Baseball fans vs. football fans
« Reply #2: April 08, 2006, 12:41:29 PM »
Tampa Bay Buc fans can be bad.  

Went to a game two years ago in NC and boy, even when they make up only like 10% of the crowd they mouth off like they own the place.  Of course, they all high tail it out of there before the final seconds of the game if they are losing big.  On this particular day they did.

When it comes to baseball fans though, we have our fair share of douchebags.  Fans of the Mets, Yankees, Red Sox, and Angels I think are notoriously A-Hole.

Offline Minty Fresh

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Baseball fans vs. football fans
« Reply #3: May 01, 2006, 02:19:09 PM »
I guess it depends on what you call a "fan."  To me, baseball is the far superior sport because the fans are (for the most part) fairly well behaved.  I feel like I can take my three-year-old to a game and not have to emotionally prepare him for what he's about to face.  Whereas if I were to take him to a pro football game (which I probably won't until he's 16) I'd have to do a month's worth of prep-work to ensure he isn't scarred for life.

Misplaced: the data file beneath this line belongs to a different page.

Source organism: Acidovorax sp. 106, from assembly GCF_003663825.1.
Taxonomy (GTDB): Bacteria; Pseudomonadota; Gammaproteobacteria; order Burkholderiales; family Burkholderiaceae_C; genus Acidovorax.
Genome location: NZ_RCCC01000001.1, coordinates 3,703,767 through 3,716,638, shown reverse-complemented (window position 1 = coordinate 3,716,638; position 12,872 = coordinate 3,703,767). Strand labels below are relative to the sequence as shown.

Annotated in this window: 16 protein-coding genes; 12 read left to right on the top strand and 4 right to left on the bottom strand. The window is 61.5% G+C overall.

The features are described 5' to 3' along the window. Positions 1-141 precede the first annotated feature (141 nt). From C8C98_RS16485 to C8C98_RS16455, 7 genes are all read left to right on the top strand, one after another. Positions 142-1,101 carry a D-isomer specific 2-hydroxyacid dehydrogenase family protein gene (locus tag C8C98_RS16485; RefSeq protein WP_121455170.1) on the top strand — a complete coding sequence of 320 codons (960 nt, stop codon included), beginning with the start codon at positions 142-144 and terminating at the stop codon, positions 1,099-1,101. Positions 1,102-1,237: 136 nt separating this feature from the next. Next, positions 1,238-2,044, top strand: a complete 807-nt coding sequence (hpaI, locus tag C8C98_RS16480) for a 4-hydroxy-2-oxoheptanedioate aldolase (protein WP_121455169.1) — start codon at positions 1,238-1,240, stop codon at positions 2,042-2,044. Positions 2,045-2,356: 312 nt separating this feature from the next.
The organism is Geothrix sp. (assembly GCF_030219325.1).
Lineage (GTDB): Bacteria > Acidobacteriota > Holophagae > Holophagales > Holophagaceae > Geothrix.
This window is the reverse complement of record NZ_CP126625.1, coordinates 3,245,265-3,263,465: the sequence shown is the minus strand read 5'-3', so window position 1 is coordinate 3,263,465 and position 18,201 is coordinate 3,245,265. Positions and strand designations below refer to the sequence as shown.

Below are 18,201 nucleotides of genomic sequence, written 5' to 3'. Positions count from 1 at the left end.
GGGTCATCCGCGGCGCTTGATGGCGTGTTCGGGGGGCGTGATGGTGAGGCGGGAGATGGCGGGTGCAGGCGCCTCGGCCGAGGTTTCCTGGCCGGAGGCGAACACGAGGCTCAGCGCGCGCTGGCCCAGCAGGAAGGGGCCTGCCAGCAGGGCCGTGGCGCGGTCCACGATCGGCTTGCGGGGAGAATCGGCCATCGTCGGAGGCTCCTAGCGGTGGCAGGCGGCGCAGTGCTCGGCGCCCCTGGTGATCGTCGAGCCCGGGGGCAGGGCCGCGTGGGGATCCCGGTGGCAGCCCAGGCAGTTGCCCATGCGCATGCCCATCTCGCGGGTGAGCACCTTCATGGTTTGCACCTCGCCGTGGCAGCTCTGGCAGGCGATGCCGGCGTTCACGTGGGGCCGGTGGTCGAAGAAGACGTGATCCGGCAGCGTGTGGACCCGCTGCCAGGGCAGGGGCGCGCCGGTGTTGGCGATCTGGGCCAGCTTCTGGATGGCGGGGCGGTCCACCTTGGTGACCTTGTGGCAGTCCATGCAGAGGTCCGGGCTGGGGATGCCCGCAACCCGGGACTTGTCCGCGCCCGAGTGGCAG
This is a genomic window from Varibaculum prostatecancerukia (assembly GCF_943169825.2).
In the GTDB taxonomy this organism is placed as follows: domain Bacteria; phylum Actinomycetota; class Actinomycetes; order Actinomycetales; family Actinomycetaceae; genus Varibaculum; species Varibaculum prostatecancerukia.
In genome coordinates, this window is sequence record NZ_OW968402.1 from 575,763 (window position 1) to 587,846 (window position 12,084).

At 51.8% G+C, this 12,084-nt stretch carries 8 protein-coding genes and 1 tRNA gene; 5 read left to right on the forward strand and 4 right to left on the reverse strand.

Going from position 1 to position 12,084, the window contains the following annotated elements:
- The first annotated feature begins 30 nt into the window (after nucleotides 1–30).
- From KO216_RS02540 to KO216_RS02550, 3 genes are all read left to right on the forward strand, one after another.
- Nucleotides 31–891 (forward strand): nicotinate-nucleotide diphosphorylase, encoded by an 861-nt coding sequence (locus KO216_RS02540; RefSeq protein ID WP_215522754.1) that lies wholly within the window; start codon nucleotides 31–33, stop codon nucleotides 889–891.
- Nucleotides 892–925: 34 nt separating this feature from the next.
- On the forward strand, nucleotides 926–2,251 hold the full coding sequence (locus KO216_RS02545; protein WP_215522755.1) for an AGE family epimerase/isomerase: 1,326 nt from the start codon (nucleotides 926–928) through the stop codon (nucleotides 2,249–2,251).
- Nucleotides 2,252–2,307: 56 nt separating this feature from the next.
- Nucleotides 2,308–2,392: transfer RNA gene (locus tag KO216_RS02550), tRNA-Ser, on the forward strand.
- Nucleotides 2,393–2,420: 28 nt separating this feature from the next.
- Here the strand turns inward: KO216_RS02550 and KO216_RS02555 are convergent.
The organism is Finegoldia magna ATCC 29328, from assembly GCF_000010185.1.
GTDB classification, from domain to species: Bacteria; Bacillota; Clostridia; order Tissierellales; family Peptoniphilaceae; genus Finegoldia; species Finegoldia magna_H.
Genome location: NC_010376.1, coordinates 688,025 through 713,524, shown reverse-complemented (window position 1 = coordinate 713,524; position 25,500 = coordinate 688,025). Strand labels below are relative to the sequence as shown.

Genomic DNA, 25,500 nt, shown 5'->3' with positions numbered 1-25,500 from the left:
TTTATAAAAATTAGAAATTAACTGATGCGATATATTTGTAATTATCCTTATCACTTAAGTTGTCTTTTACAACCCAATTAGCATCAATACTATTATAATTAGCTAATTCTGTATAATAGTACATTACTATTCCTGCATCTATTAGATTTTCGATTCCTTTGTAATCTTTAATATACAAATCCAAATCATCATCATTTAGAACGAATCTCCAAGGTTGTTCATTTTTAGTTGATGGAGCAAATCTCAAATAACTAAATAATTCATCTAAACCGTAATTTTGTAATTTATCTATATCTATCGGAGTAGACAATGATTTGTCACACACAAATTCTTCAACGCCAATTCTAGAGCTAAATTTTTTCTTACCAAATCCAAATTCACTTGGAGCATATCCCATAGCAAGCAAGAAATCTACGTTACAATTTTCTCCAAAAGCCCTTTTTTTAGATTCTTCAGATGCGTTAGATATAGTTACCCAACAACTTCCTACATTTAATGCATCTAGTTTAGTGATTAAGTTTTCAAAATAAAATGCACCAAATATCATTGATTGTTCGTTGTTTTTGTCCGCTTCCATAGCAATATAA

To me, I expect far less intellectual discourse from a football fan (or a hockey fan for that matter) than I do a baseball fan.  There is a reasonable expectation (and I feel it's warranted) that baseball fans know more about their game than football fans do and the average educational background of a baseball fan is far more expansive than his fotball counterpart's.  I think - over time - this has resulted in a certain resentment from football fans; laying claim to a less "snobby" atmosphere at their games.